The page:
Respect is hard to earn in boxing. You can surely earn it with victories, but that’s the easiest route. The hardest path is reserved for earning respect in defeat in the ring. Now that takes courage, commitment and a will to move forward even when you know the bout is gone from your fists, and you are bound to find pain, and anguish ahead — both from the punches and from the final announcement reiterating the loss again for it to ring in your ears forever. Lovlina Borgohain would have heard that and more. However, she did not lose on Wednesday. She won. Borgohain won bronze.
The dichotomy in losing but still earning a medal is an interesting story which needs narration. But that’s for another occasion. This day Borgohain deserves our attention. She won bronze, India’s third medal at the Games, and along with that, earned the respect of her opponent and the boxing world as well.
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It was always a tough proposition for Borgohain in the semifinals. The 23-year-old Indian was facing a force of nature in women’s boxing, the top draw in the welterweight division — Busenaz Surmeneli of Turkey.
Borgohain did try to make a fight of it, even departing from her natural instinct and style at the start, going on the inside and trying not to get pushed around by Busenaz. Eventually, the Indian folded via a unanimous decision, battered and bruised a little, and after surviving two standing eight counts. However, she left the ring proud, earning respect by the way she refused to be intimidated by Surmeneli’s reputation, or the stinging combinations she is a master of, to seal India’s only medal from boxing.
Stubbornness is a trait that’s common in boxing. However, to stick to that character — a boxing cliche but something both the pugilists as well as fans love to see — when someone is trying to pound the whole idea out of your brains and personality, takes a special something. Now, what is that? Oh yes, it takes heart! And Borgohain showed she had a heart forged in the strongest of metal known to man, but as gleaming as gold. The bronze is just ornamental, the fight cred she earned is her real prize from Tokyo.
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Borgohain is one of the best boxers in her division at the moment. But it so happens that Surmeneli is a cut above the rest. She is that once-in-a-generation boxer who comes along to elevate the benchmark of the division, and leaves the rest to do the catching up, and to fight for the lesser prizes. That Borgohain was not toyed around much — Surmeneli did do that to her opponents in the earlier round — is testament of where the Indian stands in what is clearly the Turkish boxer’s world.
Surmeneli is known to be a front-foot boxer, constantly moving forward, come punch, come defense or clinch, with a rough physical style, powerful punches, and blinding combinations. How did Borgohain plan to counter that?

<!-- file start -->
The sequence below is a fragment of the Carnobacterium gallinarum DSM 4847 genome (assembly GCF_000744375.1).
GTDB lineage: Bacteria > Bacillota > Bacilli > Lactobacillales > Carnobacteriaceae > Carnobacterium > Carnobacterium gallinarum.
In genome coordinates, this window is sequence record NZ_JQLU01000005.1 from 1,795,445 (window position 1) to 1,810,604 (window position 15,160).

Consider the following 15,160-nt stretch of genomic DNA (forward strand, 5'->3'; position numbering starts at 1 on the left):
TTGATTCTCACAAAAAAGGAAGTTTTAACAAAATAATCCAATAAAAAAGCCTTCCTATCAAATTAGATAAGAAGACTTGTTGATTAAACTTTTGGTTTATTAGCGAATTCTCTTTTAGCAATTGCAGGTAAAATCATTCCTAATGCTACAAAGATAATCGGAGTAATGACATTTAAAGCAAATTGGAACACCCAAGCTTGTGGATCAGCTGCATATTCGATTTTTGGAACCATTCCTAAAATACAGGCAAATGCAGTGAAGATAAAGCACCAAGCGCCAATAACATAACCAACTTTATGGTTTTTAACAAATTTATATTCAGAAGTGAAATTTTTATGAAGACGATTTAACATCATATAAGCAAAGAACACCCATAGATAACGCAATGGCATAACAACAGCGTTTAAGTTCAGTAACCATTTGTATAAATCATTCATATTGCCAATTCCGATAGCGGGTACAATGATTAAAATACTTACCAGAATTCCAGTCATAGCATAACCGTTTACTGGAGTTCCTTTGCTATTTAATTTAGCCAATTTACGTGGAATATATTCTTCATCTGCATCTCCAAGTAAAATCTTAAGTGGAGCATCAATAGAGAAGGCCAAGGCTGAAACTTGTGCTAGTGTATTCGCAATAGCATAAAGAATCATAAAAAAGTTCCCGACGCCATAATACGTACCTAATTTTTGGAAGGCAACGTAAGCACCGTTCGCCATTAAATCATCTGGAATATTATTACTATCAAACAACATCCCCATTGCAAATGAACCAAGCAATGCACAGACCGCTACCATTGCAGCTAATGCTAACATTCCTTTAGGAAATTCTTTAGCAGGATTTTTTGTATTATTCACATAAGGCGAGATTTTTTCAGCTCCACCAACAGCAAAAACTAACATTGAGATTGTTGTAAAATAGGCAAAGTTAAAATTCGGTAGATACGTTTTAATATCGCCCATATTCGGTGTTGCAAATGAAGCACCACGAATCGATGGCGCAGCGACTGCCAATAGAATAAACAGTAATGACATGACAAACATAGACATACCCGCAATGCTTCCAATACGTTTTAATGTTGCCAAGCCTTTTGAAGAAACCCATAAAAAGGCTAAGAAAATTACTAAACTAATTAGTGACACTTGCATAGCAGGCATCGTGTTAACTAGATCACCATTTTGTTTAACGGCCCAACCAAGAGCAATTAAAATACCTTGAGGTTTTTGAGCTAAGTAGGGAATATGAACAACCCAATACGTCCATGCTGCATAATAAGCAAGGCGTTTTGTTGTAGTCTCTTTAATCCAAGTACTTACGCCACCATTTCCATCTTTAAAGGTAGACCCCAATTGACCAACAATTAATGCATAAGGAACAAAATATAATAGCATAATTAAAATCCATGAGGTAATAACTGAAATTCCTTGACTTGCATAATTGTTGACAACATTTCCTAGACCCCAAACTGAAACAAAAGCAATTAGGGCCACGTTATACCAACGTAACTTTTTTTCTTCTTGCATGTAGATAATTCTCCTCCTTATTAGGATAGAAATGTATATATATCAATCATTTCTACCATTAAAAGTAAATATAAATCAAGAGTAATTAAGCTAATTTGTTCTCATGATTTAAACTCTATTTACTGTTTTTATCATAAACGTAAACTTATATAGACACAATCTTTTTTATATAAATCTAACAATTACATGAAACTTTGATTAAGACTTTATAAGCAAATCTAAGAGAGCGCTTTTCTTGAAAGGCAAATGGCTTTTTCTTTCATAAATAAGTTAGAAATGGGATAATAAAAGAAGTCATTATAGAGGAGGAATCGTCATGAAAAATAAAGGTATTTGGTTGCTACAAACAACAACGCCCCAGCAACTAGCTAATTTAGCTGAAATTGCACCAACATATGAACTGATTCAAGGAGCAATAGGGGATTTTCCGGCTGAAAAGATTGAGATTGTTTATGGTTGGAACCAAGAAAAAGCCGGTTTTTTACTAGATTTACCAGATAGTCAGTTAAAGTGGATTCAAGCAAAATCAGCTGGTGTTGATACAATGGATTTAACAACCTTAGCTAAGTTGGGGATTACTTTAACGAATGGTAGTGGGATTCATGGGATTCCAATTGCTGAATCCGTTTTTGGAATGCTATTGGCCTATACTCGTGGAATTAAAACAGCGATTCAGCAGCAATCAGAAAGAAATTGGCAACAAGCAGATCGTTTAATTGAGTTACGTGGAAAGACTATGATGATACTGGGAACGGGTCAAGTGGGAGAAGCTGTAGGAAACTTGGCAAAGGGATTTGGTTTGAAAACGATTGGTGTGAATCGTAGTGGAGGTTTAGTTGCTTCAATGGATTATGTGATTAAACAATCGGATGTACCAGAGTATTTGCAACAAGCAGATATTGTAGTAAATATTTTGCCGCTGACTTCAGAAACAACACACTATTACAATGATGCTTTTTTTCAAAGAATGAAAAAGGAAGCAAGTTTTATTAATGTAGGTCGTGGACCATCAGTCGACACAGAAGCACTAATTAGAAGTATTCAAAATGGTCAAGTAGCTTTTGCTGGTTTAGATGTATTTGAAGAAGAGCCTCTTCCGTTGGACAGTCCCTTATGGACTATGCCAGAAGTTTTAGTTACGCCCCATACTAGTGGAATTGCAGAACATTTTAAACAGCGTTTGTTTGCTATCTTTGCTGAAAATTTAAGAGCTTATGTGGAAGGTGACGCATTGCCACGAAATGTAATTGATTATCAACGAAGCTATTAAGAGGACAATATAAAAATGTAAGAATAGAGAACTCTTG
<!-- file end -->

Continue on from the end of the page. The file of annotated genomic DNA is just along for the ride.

She was doing something considered impossible if not improbable in women’s welterweight at the moment — trying to get inside and get physical with Surmeneli. She did that in the first two minutes of the first round. Borgohain did manage to rile up Surmeneli too, a dangerous act considering the power she packs. But then, that could have also meant the Indian could find openings to exploit. It was evident that was the plan, to go behind the jabs of Surmeneli, and to counter with one-two combos. Jab and cross, jab and cross.
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Borgohain would have loved to do the one-two right through the three rounds. Just that, it was simply impossible to get in and out, or get away with it like she did with her earlier opponents. Surmeneli started asserting herself towards the end of the opening round — the tactic in amateur boxing to get the attention of the judges. Just that, this was not a smokescreen tactic. Her punches stung. Borgohain was given a standing eight count. All five judges gave the round to the Turkish boxer.
In the second round, as well as the third, Surmeneli started dominating, combos landed, and while Borgohain tried the clinch to shake up her opponent with some body hooks, she had to back off because the Turkish champ was attempting uppercuts, one or two of which brushed past Borgohains retreating chin. On another occasion, Borgohain, a tad slow to retreat, was shaken up by a three punch combo from Suremeneli — two right books to the body and a left hook upstairs.
Surmeneli did not have a chance to showboat though. She tried a bit of weaving and dancing in the last 10 seconds of the bout, but prior to that, she stuck to her game, and that in itself attests Borgohain credibility on the grand stage.
We could say for sure that the boxer from Assam is one for the future, having won a medal at such a young age. Then again, Surmeneli is also just 23 and has a long career ahead of her too, if she chooses to stick to the amateur ring that is.
That means Borgohain and the rest of the boxers in her division will have no choice but to go back to the training hall, and do the things that are needed to catch up. The Indian, known for her tremendous work ethic in the training hall, as much as her ring craft and intelligence, is surely going to go after Surmeneli. But that chapter is reserved another year, another Games, a World Championships perhaps. For now, she can return home proud, rest a bit, let things sink in. Smile while reflecting even, while the cacophony outside celebrates her achievement. She is now an Olympic medallist!
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